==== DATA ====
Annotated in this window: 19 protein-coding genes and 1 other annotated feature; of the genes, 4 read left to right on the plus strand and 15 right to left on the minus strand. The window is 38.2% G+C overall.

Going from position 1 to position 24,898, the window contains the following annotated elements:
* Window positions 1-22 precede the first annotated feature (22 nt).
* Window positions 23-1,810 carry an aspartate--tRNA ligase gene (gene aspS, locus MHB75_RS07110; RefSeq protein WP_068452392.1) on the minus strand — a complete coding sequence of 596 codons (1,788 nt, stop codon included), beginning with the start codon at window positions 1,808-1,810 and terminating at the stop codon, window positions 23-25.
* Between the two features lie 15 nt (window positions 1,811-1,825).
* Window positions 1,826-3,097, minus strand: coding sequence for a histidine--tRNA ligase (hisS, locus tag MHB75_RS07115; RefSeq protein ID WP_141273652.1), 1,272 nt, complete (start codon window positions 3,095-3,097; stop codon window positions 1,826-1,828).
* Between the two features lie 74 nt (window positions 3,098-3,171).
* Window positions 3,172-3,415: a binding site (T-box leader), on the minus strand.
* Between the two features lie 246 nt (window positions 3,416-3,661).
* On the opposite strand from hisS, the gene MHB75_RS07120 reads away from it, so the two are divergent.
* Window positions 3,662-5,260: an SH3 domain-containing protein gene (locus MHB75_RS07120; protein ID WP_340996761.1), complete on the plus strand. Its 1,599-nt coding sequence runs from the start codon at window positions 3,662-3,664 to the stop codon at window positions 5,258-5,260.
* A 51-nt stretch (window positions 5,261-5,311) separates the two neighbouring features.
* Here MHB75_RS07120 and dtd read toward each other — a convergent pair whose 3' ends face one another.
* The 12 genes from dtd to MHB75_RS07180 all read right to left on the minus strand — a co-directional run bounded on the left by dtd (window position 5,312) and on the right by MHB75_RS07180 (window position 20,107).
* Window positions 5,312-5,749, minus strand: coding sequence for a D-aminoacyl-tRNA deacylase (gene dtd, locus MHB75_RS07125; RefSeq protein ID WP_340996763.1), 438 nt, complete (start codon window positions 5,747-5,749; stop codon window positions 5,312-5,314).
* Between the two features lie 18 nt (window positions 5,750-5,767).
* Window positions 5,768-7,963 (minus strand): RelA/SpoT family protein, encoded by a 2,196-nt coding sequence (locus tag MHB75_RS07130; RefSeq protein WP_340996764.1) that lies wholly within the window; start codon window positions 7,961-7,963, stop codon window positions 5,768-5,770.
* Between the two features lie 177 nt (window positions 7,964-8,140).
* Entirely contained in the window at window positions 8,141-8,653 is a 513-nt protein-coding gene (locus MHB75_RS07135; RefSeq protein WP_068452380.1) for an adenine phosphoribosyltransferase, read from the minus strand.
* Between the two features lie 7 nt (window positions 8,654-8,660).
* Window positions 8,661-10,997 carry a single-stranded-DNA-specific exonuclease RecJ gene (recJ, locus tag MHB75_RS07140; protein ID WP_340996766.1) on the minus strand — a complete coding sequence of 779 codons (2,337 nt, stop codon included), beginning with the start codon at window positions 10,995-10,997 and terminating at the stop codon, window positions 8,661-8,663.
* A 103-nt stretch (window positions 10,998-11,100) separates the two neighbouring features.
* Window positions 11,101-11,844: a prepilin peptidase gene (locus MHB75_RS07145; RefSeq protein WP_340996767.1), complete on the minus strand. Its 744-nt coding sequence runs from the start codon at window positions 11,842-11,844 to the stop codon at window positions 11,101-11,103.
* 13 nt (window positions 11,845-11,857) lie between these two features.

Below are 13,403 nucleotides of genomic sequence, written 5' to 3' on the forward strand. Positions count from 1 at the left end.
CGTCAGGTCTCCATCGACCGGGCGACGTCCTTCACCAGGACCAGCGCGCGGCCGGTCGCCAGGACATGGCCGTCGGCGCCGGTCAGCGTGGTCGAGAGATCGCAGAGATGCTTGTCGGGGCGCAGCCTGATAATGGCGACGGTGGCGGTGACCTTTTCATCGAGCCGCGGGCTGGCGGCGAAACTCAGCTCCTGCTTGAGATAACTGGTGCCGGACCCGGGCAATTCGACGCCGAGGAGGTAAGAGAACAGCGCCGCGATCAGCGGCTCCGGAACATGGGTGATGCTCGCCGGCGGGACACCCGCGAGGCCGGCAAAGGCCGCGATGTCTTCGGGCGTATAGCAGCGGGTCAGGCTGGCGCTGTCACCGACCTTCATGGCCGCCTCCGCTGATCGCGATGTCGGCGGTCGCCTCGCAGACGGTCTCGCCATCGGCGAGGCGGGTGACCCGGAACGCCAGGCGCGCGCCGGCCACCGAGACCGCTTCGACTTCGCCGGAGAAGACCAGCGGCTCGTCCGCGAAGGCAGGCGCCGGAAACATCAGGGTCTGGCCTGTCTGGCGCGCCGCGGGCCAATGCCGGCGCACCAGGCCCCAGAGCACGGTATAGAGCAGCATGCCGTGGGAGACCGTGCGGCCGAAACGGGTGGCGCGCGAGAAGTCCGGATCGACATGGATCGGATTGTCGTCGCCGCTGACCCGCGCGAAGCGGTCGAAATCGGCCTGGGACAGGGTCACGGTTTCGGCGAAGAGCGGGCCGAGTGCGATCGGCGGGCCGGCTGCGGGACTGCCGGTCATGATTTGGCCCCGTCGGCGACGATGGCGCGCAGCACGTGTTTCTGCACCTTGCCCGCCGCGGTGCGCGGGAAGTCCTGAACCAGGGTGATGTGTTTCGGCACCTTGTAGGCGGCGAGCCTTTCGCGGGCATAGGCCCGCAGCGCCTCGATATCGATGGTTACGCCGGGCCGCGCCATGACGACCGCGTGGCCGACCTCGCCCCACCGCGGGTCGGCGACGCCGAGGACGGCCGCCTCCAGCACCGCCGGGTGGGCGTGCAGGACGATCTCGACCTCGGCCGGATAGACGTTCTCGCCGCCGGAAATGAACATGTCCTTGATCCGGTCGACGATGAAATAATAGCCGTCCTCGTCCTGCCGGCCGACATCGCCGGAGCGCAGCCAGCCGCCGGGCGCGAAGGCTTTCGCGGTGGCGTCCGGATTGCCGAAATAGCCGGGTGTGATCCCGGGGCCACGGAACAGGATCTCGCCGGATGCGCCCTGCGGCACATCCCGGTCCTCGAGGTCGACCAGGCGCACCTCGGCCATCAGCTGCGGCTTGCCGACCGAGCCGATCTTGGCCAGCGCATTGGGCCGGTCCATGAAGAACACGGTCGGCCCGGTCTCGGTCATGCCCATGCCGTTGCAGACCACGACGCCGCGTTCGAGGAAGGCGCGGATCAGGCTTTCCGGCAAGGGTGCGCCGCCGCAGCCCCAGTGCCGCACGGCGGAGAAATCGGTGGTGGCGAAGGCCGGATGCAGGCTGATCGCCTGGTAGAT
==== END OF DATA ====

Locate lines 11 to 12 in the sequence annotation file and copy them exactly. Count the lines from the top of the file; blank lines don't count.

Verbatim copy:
* Window positions 3,662-5,260: an SH3 domain-containing protein gene (locus MHB75_RS07120; protein ID WP_340996761.1), complete on the plus strand. Its 1,599-nt coding sequence runs from the start codon at window positions 3,662-3,664 to the stop codon at window positions 5,258-5,260.
* A 51-nt stretch (window positions 5,261-5,311) separates the two neighbouring features.